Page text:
Brazilian President Jair Bolsonaro faces an uncertain political future owing to a contracting economy, clashes with his health minister over coronavirus, and eroding protections for the Amazon rainforest and its indigenous inhabitants. Bolsonaro has been skeptical of the threat of Covid-19 and an outspoken critic of lockdown measures to combat the spread of the coronavirus, which are threatening Brazil’s economy (the World Bank forecasts the country will see a 5% contraction this year). Bolsonaro fired popular Brazilian Health Minister Luiz Henrique Mandetta, who has called for more extreme social distancing and more testing, and said that “the measures have to be eased” and that the new health minister’s mission is to “open jobs”. The Health Ministry has reported more than 30,500 cases and 2,000 deaths from COVID-19, but with a lack of testing, the numbers could be much higher. The virus is also weakening Brazilian state protection for the Amazon rainforest and its people, another significant political touchstone for the country. The political implications for Bolsonaro could be seen in the municipal elections if they do go forward in October, and in the presidential race in 2022, when some political observers see a chance for Brazil’s left-wing Worker’s Party (PT) to return to power.

OPEC+ reached an historic deal to cut aggregate production by almost 10 million barrels per day on Monday, but prices still plunged below $30/barrel on Wednesday as multilateral organizations warned that demand lost from coronavirus lockdowns would far exceed cuts. Intergovernmental energy body the International Energy Agency has forecast that April demand for oil will fall by 29 million barrels per day – nearly three times OPEC+ cuts. The International Monetary Fund, in the same outlook that forecast a global economic contraction of 3% this year, said oil prices will average $35/barrel in 2020, which could be a crippling blow to the finances of petrostates. Some countries whose economies rely on oil revenues, like Saudi Arabia and to a lesser extent Russia, have sufficient savings or financial clout to see them through a difficult 2020 and possibly beyond. But those already under severe financial strain, like Iran and Venezuela, will face a sharply elevated risk of instability and may make foreign policy decisions borne out of desperation rather than self-interested strategy.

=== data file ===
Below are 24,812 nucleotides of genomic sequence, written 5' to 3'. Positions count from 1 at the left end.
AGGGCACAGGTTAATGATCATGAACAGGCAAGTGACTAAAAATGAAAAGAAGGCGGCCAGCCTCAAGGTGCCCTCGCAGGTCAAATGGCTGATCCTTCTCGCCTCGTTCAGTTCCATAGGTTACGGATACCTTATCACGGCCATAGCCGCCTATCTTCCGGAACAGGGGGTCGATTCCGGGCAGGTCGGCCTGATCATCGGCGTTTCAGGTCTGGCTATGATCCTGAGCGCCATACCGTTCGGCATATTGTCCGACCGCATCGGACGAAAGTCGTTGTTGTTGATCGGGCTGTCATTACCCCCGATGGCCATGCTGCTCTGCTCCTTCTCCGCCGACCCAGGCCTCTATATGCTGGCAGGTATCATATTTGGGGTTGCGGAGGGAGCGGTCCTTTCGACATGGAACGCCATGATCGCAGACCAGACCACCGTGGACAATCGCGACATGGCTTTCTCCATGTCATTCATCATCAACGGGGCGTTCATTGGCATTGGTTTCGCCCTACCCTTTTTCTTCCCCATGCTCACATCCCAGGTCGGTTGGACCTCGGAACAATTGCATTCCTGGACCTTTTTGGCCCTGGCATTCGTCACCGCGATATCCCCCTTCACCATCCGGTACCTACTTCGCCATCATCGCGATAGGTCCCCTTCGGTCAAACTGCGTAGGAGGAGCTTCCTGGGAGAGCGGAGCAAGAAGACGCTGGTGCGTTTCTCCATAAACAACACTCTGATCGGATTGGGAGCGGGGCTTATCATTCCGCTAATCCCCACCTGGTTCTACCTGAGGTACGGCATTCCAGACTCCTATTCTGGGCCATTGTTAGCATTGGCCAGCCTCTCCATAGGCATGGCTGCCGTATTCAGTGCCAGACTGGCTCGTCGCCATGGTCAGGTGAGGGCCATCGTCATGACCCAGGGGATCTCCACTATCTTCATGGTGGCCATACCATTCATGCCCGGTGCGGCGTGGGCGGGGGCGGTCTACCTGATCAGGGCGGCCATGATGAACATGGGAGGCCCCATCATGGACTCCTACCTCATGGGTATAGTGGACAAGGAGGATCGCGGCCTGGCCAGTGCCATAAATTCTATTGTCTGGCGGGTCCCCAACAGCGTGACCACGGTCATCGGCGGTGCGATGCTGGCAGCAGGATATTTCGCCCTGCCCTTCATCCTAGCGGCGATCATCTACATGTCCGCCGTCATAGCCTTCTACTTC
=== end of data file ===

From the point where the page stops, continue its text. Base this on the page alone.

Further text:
Venezuelan migrants are evading border blockades to travel between Venezuela and Colombia, undermining virus-control measures and threatening public health and stability among the poor in both countries. Official check points along the border have been closed since lockdown orders were mandated in both countries in March, but that has not deterred the flow of migrants and refugees going both ways between the two countries. It is estimated that 4.9 million Venezuelans have fled the country due to the political, economic, and humanitarian disaster facing Venezuela over the last few years. There are approximately 1.8 million Venezuelan refugees in Colombia. Some Venezuelans continue to flee due to shortages of everything from food to gasoline and now also for fear of the virus. But some Venezuelan refugees are struggling to find work or make ends meet in Colombia (as well as Ecuador and Peru) and are returning by foot back to Venezuela at informal crossings where there are no epidemiological controls. The flow of people between Venezuela and Colombia could make efforts to control the virus difficult, and the increasingly desperate situation for Venezuelans and poor Colombians alike could be destabilizing for the border region.

In Other News – April 10, 2020